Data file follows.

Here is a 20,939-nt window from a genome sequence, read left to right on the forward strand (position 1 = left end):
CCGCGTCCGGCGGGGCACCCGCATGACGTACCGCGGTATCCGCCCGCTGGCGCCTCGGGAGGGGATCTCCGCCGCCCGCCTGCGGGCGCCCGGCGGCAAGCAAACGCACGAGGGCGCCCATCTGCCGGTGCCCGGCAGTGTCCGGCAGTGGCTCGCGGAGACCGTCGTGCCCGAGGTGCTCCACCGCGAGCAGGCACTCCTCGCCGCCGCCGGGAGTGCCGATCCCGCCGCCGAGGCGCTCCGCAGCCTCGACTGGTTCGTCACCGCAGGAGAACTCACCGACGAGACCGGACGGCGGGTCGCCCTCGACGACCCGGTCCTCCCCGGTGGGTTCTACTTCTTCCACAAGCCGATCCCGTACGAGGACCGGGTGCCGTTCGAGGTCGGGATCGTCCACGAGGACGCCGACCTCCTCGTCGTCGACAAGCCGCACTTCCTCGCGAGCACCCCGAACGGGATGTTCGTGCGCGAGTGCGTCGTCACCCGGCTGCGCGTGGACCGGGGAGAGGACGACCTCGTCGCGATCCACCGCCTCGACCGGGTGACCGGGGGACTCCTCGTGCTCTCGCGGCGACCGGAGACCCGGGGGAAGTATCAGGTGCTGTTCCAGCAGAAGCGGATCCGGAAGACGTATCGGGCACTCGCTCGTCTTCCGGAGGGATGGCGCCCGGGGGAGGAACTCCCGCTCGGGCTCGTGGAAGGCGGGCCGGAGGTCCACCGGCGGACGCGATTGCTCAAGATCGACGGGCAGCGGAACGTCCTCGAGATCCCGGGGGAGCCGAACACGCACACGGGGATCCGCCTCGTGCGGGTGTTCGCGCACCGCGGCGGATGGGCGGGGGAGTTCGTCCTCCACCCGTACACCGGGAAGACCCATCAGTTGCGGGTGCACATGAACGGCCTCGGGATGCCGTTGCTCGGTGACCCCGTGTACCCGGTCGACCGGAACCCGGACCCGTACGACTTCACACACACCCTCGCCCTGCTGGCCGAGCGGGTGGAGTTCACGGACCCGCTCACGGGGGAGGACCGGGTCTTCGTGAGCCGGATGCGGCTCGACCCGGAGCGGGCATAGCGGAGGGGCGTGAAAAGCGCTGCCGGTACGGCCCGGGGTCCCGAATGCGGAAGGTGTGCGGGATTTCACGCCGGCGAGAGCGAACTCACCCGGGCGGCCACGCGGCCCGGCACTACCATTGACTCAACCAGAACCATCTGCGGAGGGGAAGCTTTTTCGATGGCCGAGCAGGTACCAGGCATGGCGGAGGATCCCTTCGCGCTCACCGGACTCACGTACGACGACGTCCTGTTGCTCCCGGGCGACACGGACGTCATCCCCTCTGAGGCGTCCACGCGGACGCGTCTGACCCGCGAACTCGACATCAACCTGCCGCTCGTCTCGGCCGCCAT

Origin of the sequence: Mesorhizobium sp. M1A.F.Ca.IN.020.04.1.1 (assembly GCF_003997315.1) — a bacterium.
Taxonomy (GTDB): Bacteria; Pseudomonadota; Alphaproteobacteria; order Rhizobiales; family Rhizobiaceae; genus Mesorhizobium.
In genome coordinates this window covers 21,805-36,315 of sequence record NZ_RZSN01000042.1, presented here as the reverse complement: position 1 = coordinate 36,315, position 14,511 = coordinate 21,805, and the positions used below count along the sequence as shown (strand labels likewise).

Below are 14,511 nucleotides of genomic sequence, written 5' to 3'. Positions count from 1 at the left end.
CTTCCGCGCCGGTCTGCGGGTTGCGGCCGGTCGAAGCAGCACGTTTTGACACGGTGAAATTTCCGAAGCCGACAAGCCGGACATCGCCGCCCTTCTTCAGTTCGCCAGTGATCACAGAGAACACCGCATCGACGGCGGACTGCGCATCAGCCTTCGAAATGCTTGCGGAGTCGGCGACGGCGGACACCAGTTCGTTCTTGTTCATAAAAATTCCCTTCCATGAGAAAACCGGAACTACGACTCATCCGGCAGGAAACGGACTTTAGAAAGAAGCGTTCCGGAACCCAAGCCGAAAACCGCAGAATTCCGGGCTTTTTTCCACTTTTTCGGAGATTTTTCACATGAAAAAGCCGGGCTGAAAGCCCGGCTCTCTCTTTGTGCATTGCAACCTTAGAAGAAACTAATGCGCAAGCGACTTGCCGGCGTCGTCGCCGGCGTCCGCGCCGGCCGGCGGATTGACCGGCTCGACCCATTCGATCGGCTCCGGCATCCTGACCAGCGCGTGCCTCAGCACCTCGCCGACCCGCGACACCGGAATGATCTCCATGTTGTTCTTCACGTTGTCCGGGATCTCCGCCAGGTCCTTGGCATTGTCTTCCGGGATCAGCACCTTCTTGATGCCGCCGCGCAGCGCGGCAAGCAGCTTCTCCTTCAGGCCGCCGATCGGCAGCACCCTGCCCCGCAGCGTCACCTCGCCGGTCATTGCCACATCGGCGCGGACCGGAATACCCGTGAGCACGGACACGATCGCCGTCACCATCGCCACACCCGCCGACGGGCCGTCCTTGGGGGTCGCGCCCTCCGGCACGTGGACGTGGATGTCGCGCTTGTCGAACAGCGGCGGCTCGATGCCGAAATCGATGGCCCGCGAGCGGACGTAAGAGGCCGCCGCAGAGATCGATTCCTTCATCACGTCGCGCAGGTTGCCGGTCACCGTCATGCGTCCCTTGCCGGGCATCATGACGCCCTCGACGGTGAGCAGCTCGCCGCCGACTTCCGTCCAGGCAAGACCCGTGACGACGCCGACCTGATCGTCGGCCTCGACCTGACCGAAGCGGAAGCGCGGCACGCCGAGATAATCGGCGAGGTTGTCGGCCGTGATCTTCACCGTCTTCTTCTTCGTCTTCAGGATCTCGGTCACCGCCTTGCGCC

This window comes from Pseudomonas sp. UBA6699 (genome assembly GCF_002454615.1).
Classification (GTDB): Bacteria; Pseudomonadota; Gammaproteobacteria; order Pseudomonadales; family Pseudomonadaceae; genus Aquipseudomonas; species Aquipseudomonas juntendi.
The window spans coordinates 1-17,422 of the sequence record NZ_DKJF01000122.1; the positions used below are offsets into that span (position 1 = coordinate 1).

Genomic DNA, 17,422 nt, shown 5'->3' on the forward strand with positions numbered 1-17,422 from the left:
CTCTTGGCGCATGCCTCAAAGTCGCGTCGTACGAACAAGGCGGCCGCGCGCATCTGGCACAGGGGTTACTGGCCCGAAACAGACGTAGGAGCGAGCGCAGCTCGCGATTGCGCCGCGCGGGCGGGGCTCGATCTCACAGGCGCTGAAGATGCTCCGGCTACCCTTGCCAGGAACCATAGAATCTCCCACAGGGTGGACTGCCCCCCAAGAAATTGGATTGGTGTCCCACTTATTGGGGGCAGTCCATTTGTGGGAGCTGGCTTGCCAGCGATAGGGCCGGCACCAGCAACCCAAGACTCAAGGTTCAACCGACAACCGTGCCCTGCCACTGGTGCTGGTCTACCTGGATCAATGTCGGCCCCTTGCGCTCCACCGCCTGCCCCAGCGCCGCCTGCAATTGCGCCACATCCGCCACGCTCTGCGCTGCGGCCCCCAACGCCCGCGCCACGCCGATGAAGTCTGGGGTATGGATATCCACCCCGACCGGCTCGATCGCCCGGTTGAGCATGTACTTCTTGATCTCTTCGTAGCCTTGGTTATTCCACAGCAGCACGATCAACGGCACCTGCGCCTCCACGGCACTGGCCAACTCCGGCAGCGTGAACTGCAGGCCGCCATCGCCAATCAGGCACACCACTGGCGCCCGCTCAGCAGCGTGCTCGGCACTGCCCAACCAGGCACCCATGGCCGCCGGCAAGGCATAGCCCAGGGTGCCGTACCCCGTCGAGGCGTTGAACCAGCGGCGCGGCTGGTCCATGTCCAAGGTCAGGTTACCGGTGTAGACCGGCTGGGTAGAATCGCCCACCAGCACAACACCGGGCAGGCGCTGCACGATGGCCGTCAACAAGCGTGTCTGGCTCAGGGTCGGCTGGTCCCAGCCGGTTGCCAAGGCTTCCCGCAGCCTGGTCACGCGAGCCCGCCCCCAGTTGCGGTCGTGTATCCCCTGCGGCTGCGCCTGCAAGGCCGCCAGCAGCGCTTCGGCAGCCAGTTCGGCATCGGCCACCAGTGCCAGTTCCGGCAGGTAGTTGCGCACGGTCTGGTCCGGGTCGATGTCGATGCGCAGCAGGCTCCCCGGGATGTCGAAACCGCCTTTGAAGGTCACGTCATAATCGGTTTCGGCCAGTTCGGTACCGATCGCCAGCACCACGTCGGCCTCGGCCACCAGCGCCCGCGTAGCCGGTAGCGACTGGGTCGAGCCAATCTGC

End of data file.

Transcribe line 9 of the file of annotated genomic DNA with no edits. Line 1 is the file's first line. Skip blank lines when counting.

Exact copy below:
Classification (GTDB): Bacteria; Pseudomonadota; Gammaproteobacteria; order Pseudomonadales; family Pseudomonadaceae; genus Aquipseudomonas; species Aquipseudomonas juntendi.